You can call it a bailout, a rakeover - I mean, takeover - or socialism for cash. It's all that and more.
But, whatever you call it, it's not going to last.
The $187.5 billion bailout of Fannie Mae and Freddie Mac back in 2008 was absolutely necessary.
Before you tell me I'm crazy, let me tell you why...
There are no ifs, ands, or buts about it. Forget that Fannie Mae and Freddie Mac caused their own demise - that's another discussion. Once they imploded, they had to be saved for the sake of every American bank, more than a few giant global banks, the U.S. economy, and probably the global economy.
To live and die another day, Fannie and Freddie had to issue senior preferred securities to the U.S. Treasury for bailing them out. The preferreds paid a 10% dividend to the Treasury.
(Remember that Fannie and Freddie don't make mortgages. They buy mortgages from lenders, package them to sell to investors, and guarantee the securities they issue. This all makes them a pretty good investment, so they buy their own stuff by the fistful.)
Of course, there was a problem. Neither could make the payments. So, our government being the generous sort it is, lent Fannie Mae and Freddie Mac money to pay the government. How's that for good business sense?
Well, wouldn't you know it, by 2012, this pair of government-sponsored enterprises were again enterprising and making tons of money.
That's when the Obama administration, never one to miss an opportunity to extract or extort cold hard cash from any wounded-warrior veterans of the economic drain game, changed the rules for being paid back. In August 2012, the Treasury made the dynamic duopolies deliver all their profits to the saviors who bailed them out.
There would be no more piddling 10% dividends - Uncle Sam wanted all their profits. And he got them. To date, Fannie and Freddie have paid the Treasury more than $200 billion. By June, that amount will have risen to an estimated $213 billion.
OK, so they got paid back. We, the taxpayers, got paid back. That's good, that's very good.
So here's what's not very good. We might even call it.... oh, I don't know, bad.
Last Thursday, just as the dumb-ass duo was forking over another $10.2 billion to the Treasury, the Senate Banking Committee, on the same day, lost control of its opportunity to revamp the whole stupid arrangement that gave life to the world's biggest government-sponsored enterprises (aka GSEs). Come to think of it, there are pretty much no other GSEs. Well, there are, but they're "state-owned" entities, some of which are sponsored by communists and socialists. As they say, if the shoe fits... wear it.
But I digress.
And who stopped the reform efforts in the Senate? A few good Democrats, that's who.
You can't blame them. Honest extortion tactics are hard to come by these days.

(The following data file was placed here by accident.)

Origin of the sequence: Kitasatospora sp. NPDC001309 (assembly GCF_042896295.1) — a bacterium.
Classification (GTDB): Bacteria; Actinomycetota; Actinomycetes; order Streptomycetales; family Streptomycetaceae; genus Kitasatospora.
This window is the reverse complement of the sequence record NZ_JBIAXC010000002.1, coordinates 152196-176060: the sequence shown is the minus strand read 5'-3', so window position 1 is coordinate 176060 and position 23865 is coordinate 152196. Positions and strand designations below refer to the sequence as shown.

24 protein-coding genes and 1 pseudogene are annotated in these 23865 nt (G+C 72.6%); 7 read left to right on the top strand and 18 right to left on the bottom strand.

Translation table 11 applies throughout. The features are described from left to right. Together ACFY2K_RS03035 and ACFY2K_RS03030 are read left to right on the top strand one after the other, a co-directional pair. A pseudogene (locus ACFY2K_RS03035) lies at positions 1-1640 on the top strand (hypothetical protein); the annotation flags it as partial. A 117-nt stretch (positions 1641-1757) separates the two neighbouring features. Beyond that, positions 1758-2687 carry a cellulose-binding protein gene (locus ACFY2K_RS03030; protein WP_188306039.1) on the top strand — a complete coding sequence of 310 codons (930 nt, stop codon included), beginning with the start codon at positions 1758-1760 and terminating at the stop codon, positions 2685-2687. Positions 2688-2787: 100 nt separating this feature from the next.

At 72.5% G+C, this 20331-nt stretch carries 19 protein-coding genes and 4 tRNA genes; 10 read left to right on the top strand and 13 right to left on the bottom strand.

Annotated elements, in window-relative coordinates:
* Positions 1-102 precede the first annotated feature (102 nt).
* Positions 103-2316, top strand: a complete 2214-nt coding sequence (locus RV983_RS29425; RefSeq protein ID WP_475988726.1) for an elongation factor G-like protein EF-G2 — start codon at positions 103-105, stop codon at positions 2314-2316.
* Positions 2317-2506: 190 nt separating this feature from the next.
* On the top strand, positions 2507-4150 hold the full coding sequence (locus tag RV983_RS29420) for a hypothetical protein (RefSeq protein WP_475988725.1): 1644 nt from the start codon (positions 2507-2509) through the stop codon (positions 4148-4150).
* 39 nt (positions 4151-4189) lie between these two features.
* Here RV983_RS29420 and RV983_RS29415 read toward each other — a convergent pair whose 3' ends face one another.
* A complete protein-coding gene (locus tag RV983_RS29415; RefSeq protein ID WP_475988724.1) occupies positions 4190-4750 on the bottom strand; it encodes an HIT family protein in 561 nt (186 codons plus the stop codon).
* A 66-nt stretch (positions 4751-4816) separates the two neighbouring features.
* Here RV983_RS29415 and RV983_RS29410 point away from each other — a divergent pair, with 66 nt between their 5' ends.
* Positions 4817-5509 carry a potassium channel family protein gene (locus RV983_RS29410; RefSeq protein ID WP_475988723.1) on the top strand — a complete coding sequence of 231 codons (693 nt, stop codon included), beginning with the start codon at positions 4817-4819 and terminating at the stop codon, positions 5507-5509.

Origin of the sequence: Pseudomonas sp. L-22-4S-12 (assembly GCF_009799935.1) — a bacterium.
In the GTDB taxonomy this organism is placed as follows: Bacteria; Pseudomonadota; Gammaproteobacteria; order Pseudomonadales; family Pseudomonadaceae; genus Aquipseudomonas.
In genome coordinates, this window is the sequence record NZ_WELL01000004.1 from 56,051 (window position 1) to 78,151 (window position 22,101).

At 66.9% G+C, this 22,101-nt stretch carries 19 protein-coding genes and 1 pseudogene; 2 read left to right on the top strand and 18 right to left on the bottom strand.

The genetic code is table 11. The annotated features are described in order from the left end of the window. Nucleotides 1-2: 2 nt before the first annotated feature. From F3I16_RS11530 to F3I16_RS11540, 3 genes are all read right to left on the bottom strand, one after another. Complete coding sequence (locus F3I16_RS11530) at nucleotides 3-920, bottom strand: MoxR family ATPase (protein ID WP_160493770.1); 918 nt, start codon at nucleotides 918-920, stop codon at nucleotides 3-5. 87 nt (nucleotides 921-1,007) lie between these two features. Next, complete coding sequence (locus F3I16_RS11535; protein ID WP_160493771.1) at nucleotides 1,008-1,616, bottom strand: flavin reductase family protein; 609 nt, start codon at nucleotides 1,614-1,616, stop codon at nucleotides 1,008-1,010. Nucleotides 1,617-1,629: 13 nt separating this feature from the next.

Don't get me wrong, I don't give a hoot that Fannie Mae and Freddie Mac have to pay back everything they make to the government. I care that this stupid government of ours spends - make that wastes - this money like a drunken sailor.
But that's another discussion.
What's really galling is that these two Frankenstein monsters weren't broken up when they should have and could have been.
Fannie and Freddie's moneymaking ways are about to end. The extortion game is going to turn into another black hole when they stop extorting money themselves. The two are making so much money because they're suing big banks for billions upon billions of losses they incurred on the crappy mortgages they bought from the banks. Fannie and Freddie then packaged this junk into crappy mortgage-backed pools that they themselves bought, which is really what sunk them.
When it comes to making the same mistakes again and again, it's not a question of "if," but "when."
The government has to get out of the mortgage business. They got into it during the Great Depression, and it made sense then, for a while. But that's a long, long time ago.
Fannie and Freddie have spent hundreds of millions of dollars paying lobbyists to make sure Congress doesn't take away their GSE stinking badges. They can't pay out money directly anymore. But that doesn't mean they won't be able to down the road when this past little kerfuffle is all forgotten about.
It's extortion all around. And who's the biggest victim of this rakeover? The taxpayers, as usual.
For heaven's sake, the Fannie Mae and Freddie Mac Expressway to Hell has to be derailed before it steam-rolls the economy again.
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About the Author
Shah Gilani boasts a financial pedigree unlike any other. He ran his first hedge fund in 1982 from his seat on the floor of the Chicago Board of Options Exchange. When options on the Standard & Poor's 100 began trading on March 11, 1983, Shah worked in "the pit" as a market maker.
The work he did laid the foundation for what would later become the VIX - to this day one of the most widely used indicators worldwide. After leaving Chicago to run the futures and options division of the British banking giant Lloyd's TSB, Shah moved up to Roosevelt & Cross Inc., an old-line New York boutique firm. There he originated and ran a packaged fixed-income trading desk, and established that company's "listed" and OTC trading desks.
Shah founded a second hedge fund in 1999, which he ran until 2003.
Shah's vast network of contacts includes the biggest players on Wall Street and in international finance. These contacts give him the real story - when others only get what the investment banks want them to see.
Today, as editor of Hyperdrive Portfolio, Shah presents his legion of subscribers with massive profit opportunities that result from paradigm shifts in the way we work, play, and live.
Shah is a frequent guest on CNBC, Forbes, and MarketWatch, and you can catch him every week on Fox Business's Varney & Co.